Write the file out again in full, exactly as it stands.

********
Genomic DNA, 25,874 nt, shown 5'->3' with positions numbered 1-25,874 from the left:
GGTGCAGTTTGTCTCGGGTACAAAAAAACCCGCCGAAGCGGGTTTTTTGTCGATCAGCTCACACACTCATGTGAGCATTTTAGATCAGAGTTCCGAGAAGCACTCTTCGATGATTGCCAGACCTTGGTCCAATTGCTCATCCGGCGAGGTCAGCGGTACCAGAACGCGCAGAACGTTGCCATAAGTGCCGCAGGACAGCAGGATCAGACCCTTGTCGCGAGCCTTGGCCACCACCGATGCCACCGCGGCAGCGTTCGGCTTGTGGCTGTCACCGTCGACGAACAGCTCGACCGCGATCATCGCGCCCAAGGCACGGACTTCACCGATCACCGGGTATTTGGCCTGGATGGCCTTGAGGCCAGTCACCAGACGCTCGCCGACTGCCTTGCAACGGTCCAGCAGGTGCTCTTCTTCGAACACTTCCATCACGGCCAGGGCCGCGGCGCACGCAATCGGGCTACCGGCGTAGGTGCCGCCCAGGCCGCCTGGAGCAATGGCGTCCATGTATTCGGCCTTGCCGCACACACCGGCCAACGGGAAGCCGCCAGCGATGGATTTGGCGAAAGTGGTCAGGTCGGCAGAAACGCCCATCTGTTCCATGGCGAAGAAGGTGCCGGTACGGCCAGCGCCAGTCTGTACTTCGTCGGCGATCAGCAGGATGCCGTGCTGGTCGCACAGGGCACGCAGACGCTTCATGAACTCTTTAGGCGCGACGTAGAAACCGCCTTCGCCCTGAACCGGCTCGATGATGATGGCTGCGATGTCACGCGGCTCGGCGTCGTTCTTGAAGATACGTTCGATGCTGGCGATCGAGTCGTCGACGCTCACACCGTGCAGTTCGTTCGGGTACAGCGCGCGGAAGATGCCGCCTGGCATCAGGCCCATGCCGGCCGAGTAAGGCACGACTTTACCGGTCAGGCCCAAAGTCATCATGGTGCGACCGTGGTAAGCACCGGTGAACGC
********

Genomic DNA, 25,874 nt, shown 5'->3' with positions numbered 1-25,874 from the left:
GGTGCAGTTTGTCTCGGGTACAAAAAAACCCGCCGAAGCGGGTTTTTTGTCGATCAGCTCACACACTCATGTGAGCATTTTAGATCAGAGTTCCGAGAAGCACTCTTCGATGATTGCCAGACCTTGGTCCAATTGCTCATCCGGCGAGGTCAGCGGTACCAGAACGCGCAGAACGTTGCCATAAGTGCCGCAGGACAGCAGGATCAGACCCTTGTCGCGAGCCTTGGCCACCACCGATGCCACCGCGGCAGCGTTCGGCTTGTGGCTGTCACCGTCGACGAACAGCTCGACCGCGATCATCGCGCCCAAGGCACGGACTTCACCGATCACCGGGTATTTGGCCTGGATGGCCTTGAGGCCAGTCACCAGACGCTCGCCGACTGCCTTGCAACGGTCCAGCAGGTGCTCTTCTTCGAACACTTCCATCACGGCCAGGGCCGCGGCGCACGCAATCGGGCTACCGGCGTAGGTGCCGCCCAGGCCGCCTGGAGCAATGGCGTCCATGTATTCGGCCTTGCCGCACACACCGGCCAACGGGAAGCCGCCAGCGATGGATTTGGCGAAAGTGGTCAGGTCGGCAGAAACGCCCATCTGTTCCATGGCGAAGAAGGTGCCGGTACGGCCAGCGCCAGTCTGTACTTCGTCGGCGATCAGCAGGATGCCGTGCTGGTCGCACAGGGCACGCAGACGCTTCATGAACTCTTTAGGCGCGACGTAGAAACCGCCTTCGCCCTGAACCGGCTCGATGATGATGGCTGCGATGTCACGCGGCTCGGCGTCGTTCTTGAAGATACGTTCGATGCTGGCGATCGAGTCGTCGACGCTCACACCGTGCAGTTCGTTCGGGTACAGCGCGCGGAAGATGCCGCCTGGCATCAGGCCCATGCCGGCCGAGTAAGGCACGACTTTACCGGTCAGGCCCAAAGTCATCATGGTGCGACCGTGGTAAGCACCGGTGAACGC